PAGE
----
Breaking Design Rules Through a 3D Printed Bike With All-Wheel Drive
Can you imagine riding a bike that is designed completely differently than what we know today? Well, German designer Stephan Heinrich has brought this idea to life using additive manufacturing. The Infinity is a concept that could break the rules of design as we know them today. It’s an all-wheel drive bicycle that at first glance seems like an idea from the future, but which could be closer than we think. Though currently modern engineering marvel is still in the concept stage, 3D printing has made it possible to bring the idea of this bike to life and demonstrate its long-term viability.
This is not the first time that 3D printing and bicycles have come together in a project, especially in the development of parts. In general, this technology allows the production of bicycle frames optimized to reduce the final weight of the bikes. In this case, however, 3D printing played a completely different role than we’re used to. It was used to build the small prototype of this revolutionary all-wheel drive bicycle concept. Though, it still remains to be seen whether the idea will come to fruition and whether 3D printing will be used to manufacture some of the parts.
The 3D Printed Bike Prototype
The all-wheel drive bicycle would have a monotypic chain system that forms a temporary rim on the wheel sections and a toothed belt drive in the inner groove. The method by which the bicycle propels itself is at the center wheel, as the crank generates the power needed to move the wheels. Thus, the bicycle is set in motion with the help of the short chain and an 8-speed gearshift, which is not comparable to that of conventional bicycles. Heinrich used selective laser sintering technology from the manufacturer Sintratec to develop this small-scale prototype.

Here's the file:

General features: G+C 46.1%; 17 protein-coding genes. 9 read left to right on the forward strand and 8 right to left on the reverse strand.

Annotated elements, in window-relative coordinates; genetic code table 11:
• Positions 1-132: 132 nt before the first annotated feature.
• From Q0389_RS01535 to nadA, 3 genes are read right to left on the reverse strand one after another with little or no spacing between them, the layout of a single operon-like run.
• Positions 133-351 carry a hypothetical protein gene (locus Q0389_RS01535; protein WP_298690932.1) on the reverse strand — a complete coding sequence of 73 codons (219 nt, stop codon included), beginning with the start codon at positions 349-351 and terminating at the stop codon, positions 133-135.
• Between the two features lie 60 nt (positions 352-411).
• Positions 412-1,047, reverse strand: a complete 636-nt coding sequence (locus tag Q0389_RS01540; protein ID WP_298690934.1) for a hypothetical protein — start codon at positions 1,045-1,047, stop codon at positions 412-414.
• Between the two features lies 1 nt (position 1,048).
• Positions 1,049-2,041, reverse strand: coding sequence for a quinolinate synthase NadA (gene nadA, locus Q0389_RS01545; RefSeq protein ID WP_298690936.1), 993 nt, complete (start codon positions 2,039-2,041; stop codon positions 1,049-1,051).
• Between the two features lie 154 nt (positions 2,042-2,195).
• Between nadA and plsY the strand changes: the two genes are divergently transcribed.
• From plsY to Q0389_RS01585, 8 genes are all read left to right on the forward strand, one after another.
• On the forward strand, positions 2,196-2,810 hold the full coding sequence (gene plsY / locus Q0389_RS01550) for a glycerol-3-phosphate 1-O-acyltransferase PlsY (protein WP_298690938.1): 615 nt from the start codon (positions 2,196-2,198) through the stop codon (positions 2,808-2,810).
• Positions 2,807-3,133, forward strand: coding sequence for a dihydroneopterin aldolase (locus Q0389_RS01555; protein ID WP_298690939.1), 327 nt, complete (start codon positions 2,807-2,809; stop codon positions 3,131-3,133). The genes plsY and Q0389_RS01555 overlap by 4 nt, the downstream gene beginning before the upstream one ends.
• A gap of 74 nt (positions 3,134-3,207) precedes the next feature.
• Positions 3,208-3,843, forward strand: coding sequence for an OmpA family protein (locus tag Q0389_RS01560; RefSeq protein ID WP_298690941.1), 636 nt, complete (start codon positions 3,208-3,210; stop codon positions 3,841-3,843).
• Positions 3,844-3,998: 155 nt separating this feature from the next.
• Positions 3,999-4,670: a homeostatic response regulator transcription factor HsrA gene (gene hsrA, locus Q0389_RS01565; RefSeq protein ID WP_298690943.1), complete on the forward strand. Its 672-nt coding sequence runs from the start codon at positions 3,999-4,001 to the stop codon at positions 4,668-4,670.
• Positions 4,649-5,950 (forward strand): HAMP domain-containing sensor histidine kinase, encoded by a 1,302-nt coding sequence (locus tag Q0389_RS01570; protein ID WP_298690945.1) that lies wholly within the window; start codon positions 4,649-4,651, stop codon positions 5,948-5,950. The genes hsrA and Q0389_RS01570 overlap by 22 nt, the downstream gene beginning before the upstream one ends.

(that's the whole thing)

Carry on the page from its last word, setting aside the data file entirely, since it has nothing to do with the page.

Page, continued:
The bike’s name, “The Infinity,” comes from the structure of the four-wheel drive itself, which is shaped like the infinity symbol. As for damping, Heinrich says the 3D-printed bike will have independent suspensions front and rear. This will allow the bike to adapt to and handle all kinds of bumps. The designer is still working on developing this concept, but he is sure it could revolutionize the market and break current design norms. “If the necessary funding is raised and strategic manufacturing partners support the project, the bike could soon go from a concept to a prototype and then to a commercially viable product for the masses,” he concluded. Whatever the future holds for this idea, we’ll keep you posted on any new developments.
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*Cover Photo Credits: Stephan Henrich